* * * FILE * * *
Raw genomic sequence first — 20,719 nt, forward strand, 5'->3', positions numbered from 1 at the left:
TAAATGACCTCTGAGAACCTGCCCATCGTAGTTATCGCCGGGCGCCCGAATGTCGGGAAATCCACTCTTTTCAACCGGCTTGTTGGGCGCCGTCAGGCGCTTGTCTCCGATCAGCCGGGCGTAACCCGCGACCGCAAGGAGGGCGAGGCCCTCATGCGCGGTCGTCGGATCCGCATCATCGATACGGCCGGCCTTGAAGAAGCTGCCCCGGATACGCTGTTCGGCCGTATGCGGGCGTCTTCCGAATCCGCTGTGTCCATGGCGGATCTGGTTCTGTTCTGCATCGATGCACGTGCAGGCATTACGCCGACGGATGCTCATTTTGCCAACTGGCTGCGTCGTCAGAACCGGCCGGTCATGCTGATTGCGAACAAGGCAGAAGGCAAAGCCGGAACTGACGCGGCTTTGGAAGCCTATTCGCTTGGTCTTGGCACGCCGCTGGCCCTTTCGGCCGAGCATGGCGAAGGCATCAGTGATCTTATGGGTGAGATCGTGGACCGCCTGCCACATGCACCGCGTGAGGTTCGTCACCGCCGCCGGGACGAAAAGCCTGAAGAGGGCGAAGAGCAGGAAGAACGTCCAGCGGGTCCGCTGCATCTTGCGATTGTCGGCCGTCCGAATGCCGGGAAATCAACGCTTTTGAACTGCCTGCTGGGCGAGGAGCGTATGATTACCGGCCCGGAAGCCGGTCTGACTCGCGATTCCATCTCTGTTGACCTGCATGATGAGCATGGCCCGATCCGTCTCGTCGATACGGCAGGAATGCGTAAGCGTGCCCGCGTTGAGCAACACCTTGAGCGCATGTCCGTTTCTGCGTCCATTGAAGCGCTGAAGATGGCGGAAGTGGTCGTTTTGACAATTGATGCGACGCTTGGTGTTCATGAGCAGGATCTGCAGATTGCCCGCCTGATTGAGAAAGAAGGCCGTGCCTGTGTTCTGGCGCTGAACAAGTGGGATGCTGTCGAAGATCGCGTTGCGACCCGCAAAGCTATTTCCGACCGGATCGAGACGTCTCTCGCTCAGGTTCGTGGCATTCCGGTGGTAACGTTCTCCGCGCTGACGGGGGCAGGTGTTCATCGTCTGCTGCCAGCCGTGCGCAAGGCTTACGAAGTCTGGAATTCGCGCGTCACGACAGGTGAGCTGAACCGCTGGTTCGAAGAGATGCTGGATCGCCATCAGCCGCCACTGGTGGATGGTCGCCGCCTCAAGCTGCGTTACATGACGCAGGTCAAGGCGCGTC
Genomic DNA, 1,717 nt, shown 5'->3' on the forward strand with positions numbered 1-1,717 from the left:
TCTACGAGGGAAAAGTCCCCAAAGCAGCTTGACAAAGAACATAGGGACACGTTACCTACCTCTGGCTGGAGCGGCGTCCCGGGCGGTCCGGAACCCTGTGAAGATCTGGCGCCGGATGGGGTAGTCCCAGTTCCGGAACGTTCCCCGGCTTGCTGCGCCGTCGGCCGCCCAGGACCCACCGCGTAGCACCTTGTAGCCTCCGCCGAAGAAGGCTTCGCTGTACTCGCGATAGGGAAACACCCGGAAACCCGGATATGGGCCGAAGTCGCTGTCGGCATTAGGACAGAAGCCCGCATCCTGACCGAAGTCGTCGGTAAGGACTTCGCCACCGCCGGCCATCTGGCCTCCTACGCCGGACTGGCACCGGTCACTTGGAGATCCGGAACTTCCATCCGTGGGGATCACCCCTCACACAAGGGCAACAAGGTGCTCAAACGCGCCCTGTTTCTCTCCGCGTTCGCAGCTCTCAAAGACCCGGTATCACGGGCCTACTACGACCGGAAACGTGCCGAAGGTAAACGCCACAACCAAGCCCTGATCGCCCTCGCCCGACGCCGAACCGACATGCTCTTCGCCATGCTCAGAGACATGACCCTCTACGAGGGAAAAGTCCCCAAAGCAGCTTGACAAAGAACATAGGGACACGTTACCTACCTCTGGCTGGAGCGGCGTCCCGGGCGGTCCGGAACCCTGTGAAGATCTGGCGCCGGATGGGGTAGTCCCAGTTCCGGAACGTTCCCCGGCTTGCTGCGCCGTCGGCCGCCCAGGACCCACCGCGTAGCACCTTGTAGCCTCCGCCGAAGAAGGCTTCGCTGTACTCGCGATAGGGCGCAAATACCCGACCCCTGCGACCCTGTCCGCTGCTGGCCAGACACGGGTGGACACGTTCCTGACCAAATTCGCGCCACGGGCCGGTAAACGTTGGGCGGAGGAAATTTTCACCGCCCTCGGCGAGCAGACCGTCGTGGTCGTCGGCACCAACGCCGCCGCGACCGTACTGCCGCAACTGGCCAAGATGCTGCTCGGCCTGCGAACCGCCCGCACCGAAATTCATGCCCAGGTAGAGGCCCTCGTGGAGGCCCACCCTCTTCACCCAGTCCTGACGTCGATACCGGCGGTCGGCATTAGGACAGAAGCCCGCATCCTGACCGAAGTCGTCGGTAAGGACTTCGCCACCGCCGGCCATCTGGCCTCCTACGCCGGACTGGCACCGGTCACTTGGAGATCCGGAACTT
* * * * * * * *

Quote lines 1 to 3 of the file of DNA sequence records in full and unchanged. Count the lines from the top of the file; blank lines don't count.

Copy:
Raw genomic sequence first — 20,719 nt, forward strand, 5'->3', positions numbered from 1 at the left:
TAAATGACCTCTGAGAACCTGCCCATCGTAGTTATCGCCGGGCGCCCGAATGTCGGGAAATCCACTCTTTTCAACCGGCTTGTTGGGCGCCGTCAGGCGCTTGTCTCCGATCAGCCGGGCGTAACCCGCGACCGCAAGGAGGGCGAGGCCCTCATGCGCGGTCGTCGGATCCGCATCATCGATACGGCCGGCCTTGAAGAAGCTGCCCCGGATACGCTGTTCGGCCGTATGCGGGCGTCTTCCGAATCCGCTGTGTCCATGGCGGATCTGGTTCTGTTCTGCATCGATGCACGTGCAGGCATTACGCCGACGGATGCTCATTTTGCCAACTGGCTGCGTCGTCAGAACCGGCCGGTCATGCTGATTGCGAACAAGGCAGAAGGCAAAGCCGGAACTGACGCGGCTTTGGAAGCCTATTCGCTTGGTCTTGGCACGCCGCTGGCCCTTTCGGCCGAGCATGGCGAAGGCATCAGTGATCTTATGGGTGAGATCGTGGACCGCCTGCCACATGCACCGCGTGAGGTTCGTCACCGCCGCCGGGACGAAAAGCCTGAAGAGGGCGAAGAGCAGGAAGAACGTCCAGCGGGTCCGCTGCATCTTGCGATTGTCGGCCGTCCGAATGCCGGGAAATCAACGCTTTTGAACTGCCTGCTGGGCGAGGAGCGTATGATTACCGGCCCGGAAGCCGGTCTGACTCGCGATTCCATCTCTGTTGACCTGCATGATGAGCATGGCCCGATCCGTCTCGTCGATACGGCAGGAATGCGTAAGCGTGCCCGCGTTGAGCAACACCTTGAGCGCATGTCCGTTTCTGCGTCCATTGAAGCGCTGAAGATGGCGGAAGTGGTCGTTTTGACAATTGATGCGACGCTTGGTGTTCATGAGCAGGATCTGCAGATTGCCCGCCTGATTGAGAAAGAAGGCCGTGCCTGTGTTCTGGCGCTGAACAAGTGGGATGCTGTCGAAGATCGCGTTGCGACCCGCAAAGCTATTTCCGACCGGATCGAGACGTCTCTCGCTCAGGTTCGTGGCATTCCGGTGGTAACGTTCTCCGCGCTGACGGGGGCAGGTGTTCATCGTCTGCTGCCAGCCGTGCGCAAGGCTTACGAAGTCTGGAATTCGCGCGTCACGACAGGTGAGCTGAACCGCTGGTTCGAAGAGATGCTGGATCGCCATCAGCCGCCACTGGTGGATGGTCGCCGCCTCAAGCTGCGTTACATGACGCAGGTCAAGGCGCGTC
Genomic DNA, 1,717 nt, shown 5'->3' on the forward strand with positions numbered 1-1,717 from the left: